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1. What are some notable quotes from The Money by Junot Diaz? 2….

1. What are some notable quotes from The Money by Junot Diaz?

2. What are the conflicts in The Money?

3. Give an analysis of the characters from The Money?

4. What is the theme statement from The Money?

 

5. What are some notable quotes from American History by Judith Ortiz Cofer 

6. What are the conflicts in American History in the short story?

7. Give an analysis of the characters from American History the short story?

8. What is the theme statement from American History in the short story?

*The first story typed is the money and the second is American history I have bolded The money all the text afterward is American history.

 

This an essay on the one time my family apartment was broken into while we were away on vacation and how I solved the Mystery of the Stupid Morons. Appeared in The New Yorker, June 13, 2011

All the Dominicans I knew in those days sent money home.  My mother certainly did.  She didn’t have a regular job outside of caring for us five kids so she scrimped the loot together from whatever came her way.  My father was always losing his forklift job so it wasn’t like she had a steady flow ever.  But my mother would rather have died than not send money back home to my grandparents in Santo Domingo.  They were alone down there and those remittances, beyond material support, were a way, I suspect, for Mami to negotiate the absence, the distance caused by our diaspora.  Hard times or not she made it happen.  She chipped dollars off from the cash Papi gave her for our daily expenses, forced forcing already broke family to live even broker.  In those times when nobody gave a damn about nutrition we alone among our friends never had juice, soda, snacks in our apartment. Not ever.  And you can forget about eating at McDonald’s or having clothes with real labels.  The family lived tight and that was how she built the nut that she sent home every six months or so to the grandparents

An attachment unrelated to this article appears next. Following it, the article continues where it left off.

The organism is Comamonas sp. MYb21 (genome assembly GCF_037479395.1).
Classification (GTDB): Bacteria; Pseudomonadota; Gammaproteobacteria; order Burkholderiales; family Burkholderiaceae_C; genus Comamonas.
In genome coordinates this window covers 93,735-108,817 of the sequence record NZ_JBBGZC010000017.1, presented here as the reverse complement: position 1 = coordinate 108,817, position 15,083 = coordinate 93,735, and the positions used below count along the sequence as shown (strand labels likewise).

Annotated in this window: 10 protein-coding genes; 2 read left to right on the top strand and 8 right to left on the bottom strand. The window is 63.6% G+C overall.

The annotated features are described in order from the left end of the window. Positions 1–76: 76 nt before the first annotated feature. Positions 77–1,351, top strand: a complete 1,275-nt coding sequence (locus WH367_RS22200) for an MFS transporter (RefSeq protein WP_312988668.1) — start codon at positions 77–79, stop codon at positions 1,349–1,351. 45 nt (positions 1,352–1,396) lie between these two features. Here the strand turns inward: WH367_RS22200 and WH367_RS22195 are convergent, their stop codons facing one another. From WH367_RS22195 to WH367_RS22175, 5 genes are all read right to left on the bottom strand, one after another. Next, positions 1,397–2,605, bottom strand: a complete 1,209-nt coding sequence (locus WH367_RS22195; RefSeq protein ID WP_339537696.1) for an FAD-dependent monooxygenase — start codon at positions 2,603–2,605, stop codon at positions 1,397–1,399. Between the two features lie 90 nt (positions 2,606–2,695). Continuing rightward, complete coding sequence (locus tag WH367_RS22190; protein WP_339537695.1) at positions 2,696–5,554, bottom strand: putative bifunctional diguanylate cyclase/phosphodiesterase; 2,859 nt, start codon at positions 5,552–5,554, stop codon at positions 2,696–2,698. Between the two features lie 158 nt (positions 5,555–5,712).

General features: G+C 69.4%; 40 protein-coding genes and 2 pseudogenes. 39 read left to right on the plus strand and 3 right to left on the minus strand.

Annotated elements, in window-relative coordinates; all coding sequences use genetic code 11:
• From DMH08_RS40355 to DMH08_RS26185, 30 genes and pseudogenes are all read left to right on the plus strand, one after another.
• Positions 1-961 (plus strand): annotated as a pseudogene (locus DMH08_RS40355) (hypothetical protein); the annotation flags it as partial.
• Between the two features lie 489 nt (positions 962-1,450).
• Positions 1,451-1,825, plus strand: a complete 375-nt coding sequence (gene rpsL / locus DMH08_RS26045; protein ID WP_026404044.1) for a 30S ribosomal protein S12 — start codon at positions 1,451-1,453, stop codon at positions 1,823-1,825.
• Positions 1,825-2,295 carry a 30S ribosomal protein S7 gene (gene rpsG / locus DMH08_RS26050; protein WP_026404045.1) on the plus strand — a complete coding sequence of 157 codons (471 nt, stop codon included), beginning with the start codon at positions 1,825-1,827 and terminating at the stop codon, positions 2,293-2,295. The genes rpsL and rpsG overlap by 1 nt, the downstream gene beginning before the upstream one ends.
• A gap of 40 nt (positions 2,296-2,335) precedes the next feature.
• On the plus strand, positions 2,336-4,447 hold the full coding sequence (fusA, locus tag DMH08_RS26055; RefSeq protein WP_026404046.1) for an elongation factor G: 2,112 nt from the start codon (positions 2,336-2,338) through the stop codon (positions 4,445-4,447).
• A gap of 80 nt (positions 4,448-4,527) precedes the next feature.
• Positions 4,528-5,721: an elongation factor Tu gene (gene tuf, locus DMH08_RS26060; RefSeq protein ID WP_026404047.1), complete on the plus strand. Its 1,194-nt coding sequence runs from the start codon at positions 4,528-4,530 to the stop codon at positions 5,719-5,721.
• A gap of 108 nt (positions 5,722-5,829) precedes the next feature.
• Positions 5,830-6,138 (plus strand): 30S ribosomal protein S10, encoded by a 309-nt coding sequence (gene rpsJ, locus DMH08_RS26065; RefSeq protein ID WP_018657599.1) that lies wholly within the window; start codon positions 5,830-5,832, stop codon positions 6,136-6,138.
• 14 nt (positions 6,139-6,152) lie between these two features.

We’re not talking about a huge amount either.  Two, maybe three hundred dollars.  But in Santo Domingo of those years, in the weor  in which my abuelos lived, that 300 smackers was the difference between life with meat and life without, between electricity and stone age.  All of us kids knew where that money was hidden too—our apartment wasn’t huge—but we all also knew that to touch it would have meant neighbourhoodwerea violence approaching death.  I, who could take the change out of my mother’s purse without even thinking, couldn’t have brought myself to even look at that forbidden stash.

So what happened?  Exactly what you would think.  The summer I was 12 my family went away on a ‘vacation’—one of my father’s half-baked get-to-know-our-country-better sleep-in-the-van extravaganzas—and when we returned to Jersey, exhausted, battered, we found that our front door unlocked.  Stuff was knocked over, including the empty Presidente can my mother considered a decoration.  My parents’ room which was where the thieves had concentrated their search looked like it had been tornado tossed.  The thieves had kept it simple; they’d snatched a portable radio, some of my Dungeon and Dragon hardcovers and of course: the remittances my mother had kept hidden back in a drawer.

It’s not like the robbery came as some huge surprise.  In our neighborhood cars and apartments were always getting jacked and the kid stupid enough to leave a bike unattended for more than .1 seconds was the kid who was never going to see that bike again.  There was no respect.  Everybody got hit; no matter who you were eventually it was your turn.

And that summer it was ours.